Write an original lifestyle feature of 1500 – 1750 words (through personal observation and enquiry), suitable in style for publication in a magazine (or the magazine section of a mainstream newspaper). Ensure that it: informs, describes (and, where appropriate, entertains) in the manner demonstrated by the examples offered within the study guide; conforms with professional expectations in terms of expression and syntax; offers the required blend of facts, quotes and anecdotes; delivers all its components in approved journalism style (as outlined in workshop sessions) and contains material (along with quotes) from at least two sources encountered during your research.
In addition, to bring the assignment up to its required total of approximately 2000 words, a 250-word reflection is required. This should contain:
• outline of reasons, methods, and difficulties (if any) involved in identifying and meeting your subject.
• Sources of information.
• Technique employed in composing the profile.
• A brief discussion on published material (from the study guide or elsewhere) that influenced the style and voice applied in writing the finished product.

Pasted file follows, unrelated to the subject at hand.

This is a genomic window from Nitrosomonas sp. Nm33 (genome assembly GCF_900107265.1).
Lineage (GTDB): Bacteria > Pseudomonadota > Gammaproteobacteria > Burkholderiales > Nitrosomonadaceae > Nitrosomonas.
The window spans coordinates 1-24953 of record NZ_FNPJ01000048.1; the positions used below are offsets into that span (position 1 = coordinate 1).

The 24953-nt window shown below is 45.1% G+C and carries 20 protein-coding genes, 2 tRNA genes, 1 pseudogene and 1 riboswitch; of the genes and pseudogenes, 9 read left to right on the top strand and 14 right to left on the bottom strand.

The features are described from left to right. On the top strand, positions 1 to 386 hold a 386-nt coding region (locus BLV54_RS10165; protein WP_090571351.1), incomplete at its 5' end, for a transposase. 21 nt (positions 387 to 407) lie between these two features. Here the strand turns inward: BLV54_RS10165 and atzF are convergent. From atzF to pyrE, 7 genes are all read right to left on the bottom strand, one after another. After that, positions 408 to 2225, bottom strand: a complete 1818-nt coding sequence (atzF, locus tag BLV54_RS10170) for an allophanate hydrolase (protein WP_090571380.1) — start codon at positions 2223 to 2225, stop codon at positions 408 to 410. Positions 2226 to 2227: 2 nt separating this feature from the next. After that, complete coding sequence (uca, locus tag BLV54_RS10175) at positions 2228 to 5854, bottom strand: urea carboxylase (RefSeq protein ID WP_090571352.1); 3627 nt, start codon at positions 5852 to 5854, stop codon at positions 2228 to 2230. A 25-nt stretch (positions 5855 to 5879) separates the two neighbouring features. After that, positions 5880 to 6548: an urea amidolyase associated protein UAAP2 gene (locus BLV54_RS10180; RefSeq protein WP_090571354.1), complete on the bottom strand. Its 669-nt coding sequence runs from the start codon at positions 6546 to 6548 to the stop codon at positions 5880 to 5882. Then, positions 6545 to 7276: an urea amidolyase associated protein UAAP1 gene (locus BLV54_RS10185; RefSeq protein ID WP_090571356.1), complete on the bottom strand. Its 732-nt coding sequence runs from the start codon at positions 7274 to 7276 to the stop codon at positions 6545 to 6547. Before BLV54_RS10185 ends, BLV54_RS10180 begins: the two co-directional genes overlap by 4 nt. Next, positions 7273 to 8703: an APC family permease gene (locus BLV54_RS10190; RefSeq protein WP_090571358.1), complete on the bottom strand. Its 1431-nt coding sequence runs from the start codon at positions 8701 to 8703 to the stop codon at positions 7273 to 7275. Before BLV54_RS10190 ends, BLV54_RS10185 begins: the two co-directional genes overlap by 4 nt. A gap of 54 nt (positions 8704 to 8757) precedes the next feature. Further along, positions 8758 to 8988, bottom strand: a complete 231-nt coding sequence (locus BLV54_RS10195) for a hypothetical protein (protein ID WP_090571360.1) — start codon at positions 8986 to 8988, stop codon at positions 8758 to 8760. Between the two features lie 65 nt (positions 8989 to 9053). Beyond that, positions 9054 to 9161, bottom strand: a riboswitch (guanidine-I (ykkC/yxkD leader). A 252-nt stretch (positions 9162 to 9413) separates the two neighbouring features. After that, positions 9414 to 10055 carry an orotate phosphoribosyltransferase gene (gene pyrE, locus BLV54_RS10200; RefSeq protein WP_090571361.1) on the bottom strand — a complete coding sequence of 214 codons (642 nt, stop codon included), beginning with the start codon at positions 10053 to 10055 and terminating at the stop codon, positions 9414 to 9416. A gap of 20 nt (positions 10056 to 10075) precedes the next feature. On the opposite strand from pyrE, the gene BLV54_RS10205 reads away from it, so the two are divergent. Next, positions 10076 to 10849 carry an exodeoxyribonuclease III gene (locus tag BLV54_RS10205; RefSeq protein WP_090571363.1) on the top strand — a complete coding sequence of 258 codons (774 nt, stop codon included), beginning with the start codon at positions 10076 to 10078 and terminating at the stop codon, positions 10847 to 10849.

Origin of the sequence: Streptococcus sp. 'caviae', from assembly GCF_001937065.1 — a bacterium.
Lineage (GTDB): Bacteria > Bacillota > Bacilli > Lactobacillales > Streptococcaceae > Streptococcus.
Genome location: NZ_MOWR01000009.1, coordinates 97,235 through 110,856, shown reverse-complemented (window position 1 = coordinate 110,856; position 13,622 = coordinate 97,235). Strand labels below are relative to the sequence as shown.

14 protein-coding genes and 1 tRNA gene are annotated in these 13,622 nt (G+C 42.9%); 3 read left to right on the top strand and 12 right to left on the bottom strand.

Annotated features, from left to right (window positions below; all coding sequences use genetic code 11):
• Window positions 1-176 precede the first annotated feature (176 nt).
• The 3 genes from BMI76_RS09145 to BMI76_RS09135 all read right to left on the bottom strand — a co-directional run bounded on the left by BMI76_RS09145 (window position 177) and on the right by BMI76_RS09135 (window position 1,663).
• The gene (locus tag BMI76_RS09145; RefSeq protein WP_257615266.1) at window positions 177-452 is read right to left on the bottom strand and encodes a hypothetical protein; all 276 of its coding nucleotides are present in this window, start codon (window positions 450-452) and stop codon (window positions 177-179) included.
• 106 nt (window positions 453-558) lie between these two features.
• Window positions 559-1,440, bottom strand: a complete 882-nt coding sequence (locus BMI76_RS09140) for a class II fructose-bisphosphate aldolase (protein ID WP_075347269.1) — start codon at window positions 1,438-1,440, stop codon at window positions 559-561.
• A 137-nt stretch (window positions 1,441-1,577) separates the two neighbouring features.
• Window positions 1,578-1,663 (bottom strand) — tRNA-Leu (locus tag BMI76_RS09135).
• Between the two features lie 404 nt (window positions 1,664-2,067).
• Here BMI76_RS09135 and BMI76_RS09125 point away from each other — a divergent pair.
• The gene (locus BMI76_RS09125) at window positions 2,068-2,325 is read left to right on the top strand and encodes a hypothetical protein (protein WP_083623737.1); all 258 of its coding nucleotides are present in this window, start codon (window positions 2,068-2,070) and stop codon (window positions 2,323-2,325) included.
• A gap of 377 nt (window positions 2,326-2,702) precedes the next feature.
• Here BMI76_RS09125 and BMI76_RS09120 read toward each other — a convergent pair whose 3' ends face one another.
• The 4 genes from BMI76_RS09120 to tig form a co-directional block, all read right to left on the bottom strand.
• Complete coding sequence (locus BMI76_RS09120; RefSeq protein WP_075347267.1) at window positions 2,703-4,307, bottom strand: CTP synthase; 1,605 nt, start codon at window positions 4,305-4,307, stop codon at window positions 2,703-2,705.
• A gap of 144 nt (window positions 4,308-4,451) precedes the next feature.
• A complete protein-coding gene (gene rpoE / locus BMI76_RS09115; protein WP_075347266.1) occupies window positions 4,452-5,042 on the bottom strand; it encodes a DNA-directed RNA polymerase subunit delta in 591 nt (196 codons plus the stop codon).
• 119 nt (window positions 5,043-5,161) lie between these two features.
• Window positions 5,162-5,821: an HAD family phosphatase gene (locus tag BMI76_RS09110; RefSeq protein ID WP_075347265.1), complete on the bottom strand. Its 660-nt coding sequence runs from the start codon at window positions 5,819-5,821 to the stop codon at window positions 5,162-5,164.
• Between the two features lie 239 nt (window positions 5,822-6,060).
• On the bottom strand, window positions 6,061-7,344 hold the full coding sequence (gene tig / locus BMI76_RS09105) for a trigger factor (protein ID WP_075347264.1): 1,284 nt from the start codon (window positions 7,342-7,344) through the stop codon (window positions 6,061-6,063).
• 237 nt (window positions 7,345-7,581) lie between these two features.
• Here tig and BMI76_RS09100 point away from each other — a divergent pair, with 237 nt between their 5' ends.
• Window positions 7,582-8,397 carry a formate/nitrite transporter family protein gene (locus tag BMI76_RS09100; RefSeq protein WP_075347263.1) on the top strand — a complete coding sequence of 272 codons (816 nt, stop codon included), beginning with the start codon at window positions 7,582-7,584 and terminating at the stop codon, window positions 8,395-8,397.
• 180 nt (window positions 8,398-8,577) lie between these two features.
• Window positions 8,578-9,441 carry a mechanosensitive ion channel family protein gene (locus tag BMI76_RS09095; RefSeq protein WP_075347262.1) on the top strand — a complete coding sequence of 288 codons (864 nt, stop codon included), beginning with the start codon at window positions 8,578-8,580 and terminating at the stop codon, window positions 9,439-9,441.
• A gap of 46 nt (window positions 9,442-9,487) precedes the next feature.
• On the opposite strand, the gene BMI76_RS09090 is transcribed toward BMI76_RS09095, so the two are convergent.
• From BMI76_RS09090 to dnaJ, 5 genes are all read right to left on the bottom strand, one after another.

LIFESTYLE & TRAVEL WRITING
Newspapers have grown considerably in size in recent years. That growth has been particularly noticeable in supplements concerned with home renovation, health, food, entertainment, and travel. An opportunity therefore exists for students of Creative & Feature Writing for the Media to engage with this genre.
The course study guide offers:
• Four Marks launches ‘street watch’ – an account of community action to tackle antisocial behaviour.
• Indonesia’s smoking epidemic – an investigation into a juvenile addiction to nicotine.
• The strange and evil world of Equatorial Guinea – observations on a troubled nation.
• Enclave-hunting in Switzerland – travel writing that explores some quaint political and geographical features.
• Tour De Gall – a condemnation of a famed restaurant.
Disneyland with the death penalty – an American writer confronts topical issues in Singapore.
Note the following:
• In some instances, the writer reflects critically on the experience, as well as recalling the more positive elements. The words ‘I” and ‘we’ are used sparingly: avoid the risk of excluding readers from the mood and scene.
• The structure can embrace quotes, description, observation, and basic information on cost (where appropriate).
• There is a sustained theme of entertainment, as well as information. This is writing for leisured reading, and should keep faith with that pursuit.
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